Yesterday we had to say goodbye to our Ariel. She would have been 19 years old in February.
Ariel came into our home when she was an eight-week old kitten. From day one she was a kitty who purred. We used to call her our motor boat because she purred so loud and so often. While she didn't like to be held, she was a lap cat who loved nothing more than to lie on you (or next to you) purring her head off.
She loved boxes. I know every cat does but she particularly was drawn to them and the smaller the better. She would spend hours trying to squeeze herself into any and every box, no matter how small they were. It provided hours of entertainment for us.
The fact she lived so long is amazing, given we swear she used up eight of her nine lives early in her life. Late one November night she made a run for the open back door and went out into the night. It was a really cold and snowy night. That whole winter was brutal. We looked for her everywhere for the longest time but never found her. I kept hoping in the worst case scenario, someone took her in because she was so darned cute and sweet. However, my gut kept telling me she probably had met her end with a car or a coyote. I just couldn't imagine her surviving in the brutal cold. Our hearts were broken.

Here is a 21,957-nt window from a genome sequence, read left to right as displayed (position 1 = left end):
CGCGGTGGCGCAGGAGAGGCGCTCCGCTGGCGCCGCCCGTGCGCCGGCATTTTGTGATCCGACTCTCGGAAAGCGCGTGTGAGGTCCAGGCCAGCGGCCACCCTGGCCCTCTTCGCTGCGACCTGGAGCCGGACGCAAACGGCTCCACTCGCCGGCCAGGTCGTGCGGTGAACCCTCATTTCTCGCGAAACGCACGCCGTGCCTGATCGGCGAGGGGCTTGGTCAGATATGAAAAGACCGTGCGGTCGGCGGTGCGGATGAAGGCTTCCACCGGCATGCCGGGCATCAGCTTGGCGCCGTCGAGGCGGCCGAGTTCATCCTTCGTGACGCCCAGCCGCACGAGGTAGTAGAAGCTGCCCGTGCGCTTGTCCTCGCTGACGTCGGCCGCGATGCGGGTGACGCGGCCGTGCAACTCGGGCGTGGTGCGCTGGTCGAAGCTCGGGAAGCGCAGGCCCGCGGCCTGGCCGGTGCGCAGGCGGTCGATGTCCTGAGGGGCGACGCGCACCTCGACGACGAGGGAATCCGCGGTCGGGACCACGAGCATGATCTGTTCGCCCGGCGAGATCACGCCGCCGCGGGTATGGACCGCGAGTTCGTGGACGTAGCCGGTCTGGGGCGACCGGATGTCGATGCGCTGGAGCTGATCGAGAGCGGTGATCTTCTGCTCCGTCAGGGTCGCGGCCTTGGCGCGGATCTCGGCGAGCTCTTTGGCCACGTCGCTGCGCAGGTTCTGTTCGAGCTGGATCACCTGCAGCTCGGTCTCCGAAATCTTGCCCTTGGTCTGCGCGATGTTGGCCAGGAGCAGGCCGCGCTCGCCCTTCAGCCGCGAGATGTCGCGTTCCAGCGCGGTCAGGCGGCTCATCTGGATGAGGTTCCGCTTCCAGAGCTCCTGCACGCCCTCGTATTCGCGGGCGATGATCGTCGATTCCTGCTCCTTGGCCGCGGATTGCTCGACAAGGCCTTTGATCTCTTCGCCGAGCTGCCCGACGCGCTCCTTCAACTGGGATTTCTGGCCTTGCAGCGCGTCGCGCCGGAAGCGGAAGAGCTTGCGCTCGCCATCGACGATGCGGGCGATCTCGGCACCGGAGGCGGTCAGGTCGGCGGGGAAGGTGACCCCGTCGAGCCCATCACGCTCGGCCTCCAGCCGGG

Three months later we got a call from the Meow Foundation. Someone had seen her living on the streets and called them, so they set a trap out to catch her. She was found in Capitol Hill and we live in Oakridge. For those not familiar with Calgary, in order to get there she somehow had to pass over highways and the Bow River. It was truly a miracle that she was alive. How she got there we will never know. The Meow Foundation was able to track her back to us via her ear tattoo and microchip (note to pet owners ... microchip your pets and keep your info up to date!!!). We will forever be grateful to the Meow Foundation and all they do. When I went to pick her up she was so skinny and the tips of her ears had been frozen (the fur never really grew back on them). Other than that she seemed no worse for wear. The only symptom Ariel displayed from her time on the streets was her new-found love for licking plastic bags, which she did right up to the end.
The end of her life came fairly quickly. She developed early kidney failure, lost a lot of weight, had high blood pressure and then lost her vision. In the last week and a half of her life, her right eye filled with blood and was causing her tremendous discomfort. After consultation and several conversations with our veterinary clinic (Landing Animal Clinic), we made the difficult decision it was her time. Thank you to all the staff there and in particular Dr. Laurie Milne and Dr. Dan Schlesinger for your excellent, kind and compassionate care of our girl. Her passing was peaceful and your support towards us is very much appreciated.
Run free now Ariel. Go find our other kitties Kaytee, Max and Buster. Chase the butterflies and feel the wind as you pounce and purr like you did when you were young. I hope you have a never-ending supply of small boxes to squeeze into and find the biggest plastic bag to lick endlessly. We love you — you'll always be in our hearts and never far from our thoughts.